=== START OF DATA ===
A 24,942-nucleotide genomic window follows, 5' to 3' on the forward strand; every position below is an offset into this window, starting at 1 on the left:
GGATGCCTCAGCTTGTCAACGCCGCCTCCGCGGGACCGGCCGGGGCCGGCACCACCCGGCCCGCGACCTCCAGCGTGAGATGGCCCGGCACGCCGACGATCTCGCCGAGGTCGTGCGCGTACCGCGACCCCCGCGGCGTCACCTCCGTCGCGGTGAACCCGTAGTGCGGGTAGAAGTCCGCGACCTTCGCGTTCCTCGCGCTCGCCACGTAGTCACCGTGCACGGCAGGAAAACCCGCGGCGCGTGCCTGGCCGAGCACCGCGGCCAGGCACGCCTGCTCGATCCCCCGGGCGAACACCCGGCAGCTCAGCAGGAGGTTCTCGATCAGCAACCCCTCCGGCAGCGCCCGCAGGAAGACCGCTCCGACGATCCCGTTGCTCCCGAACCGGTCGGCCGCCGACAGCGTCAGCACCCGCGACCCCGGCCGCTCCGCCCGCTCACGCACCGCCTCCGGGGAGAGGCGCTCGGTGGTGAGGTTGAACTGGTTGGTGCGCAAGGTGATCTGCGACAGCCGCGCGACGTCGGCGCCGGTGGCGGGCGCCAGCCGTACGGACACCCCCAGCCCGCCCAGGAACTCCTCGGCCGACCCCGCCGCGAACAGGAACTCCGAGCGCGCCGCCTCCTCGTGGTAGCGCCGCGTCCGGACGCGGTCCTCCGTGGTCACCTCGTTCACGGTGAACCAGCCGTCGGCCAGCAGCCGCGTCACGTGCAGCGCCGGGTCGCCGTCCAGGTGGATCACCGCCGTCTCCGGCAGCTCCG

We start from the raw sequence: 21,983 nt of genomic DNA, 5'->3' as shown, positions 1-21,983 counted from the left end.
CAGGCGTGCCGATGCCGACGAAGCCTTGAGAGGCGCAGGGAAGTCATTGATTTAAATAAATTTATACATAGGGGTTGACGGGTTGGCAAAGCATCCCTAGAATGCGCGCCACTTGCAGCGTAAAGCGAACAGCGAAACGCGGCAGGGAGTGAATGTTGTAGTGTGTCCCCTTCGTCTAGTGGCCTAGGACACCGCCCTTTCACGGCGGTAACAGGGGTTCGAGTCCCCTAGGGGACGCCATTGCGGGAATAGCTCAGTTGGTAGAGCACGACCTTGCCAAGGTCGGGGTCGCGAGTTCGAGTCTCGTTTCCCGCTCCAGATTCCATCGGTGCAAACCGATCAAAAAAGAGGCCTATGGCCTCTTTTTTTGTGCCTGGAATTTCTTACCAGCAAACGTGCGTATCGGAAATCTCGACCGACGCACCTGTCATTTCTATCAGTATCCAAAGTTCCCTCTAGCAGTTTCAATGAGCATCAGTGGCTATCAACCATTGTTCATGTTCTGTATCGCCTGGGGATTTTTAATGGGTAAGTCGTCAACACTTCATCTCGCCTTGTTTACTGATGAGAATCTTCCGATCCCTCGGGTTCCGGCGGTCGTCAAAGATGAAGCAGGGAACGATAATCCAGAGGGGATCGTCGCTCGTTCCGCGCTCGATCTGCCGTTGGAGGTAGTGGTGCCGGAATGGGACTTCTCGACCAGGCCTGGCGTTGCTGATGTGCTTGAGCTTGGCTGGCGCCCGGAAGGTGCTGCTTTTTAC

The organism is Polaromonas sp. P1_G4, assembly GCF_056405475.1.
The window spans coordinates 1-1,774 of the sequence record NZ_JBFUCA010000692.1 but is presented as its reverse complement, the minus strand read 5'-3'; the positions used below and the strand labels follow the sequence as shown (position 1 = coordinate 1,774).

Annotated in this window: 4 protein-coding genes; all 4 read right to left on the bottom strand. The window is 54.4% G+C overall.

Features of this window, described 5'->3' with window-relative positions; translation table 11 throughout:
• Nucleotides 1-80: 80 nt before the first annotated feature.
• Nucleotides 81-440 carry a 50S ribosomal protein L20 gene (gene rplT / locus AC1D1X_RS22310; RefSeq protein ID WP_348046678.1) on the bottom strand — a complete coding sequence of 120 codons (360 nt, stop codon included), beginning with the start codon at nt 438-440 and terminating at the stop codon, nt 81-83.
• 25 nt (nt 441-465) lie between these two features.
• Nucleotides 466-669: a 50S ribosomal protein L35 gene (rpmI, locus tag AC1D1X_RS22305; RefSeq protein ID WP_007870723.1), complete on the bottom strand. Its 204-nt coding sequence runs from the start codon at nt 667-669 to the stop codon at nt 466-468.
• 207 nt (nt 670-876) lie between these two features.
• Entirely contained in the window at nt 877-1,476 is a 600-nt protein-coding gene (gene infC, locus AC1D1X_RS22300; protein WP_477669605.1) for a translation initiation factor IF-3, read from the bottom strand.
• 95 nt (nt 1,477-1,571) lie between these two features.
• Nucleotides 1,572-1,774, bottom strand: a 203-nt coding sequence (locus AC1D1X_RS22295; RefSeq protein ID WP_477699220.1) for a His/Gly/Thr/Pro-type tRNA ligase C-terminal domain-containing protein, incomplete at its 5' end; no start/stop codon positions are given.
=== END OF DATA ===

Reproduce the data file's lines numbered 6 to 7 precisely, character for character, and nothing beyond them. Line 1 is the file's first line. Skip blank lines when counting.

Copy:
The window spans coordinates 1-1,774 of the sequence record NZ_JBFUCA010000692.1 but is presented as its reverse complement, the minus strand read 5'-3'; the positions used below and the strand labels follow the sequence as shown (position 1 = coordinate 1,774).

Annotated in this window: 4 protein-coding genes; all 4 read right to left on the bottom strand. The window is 54.4% G+C overall.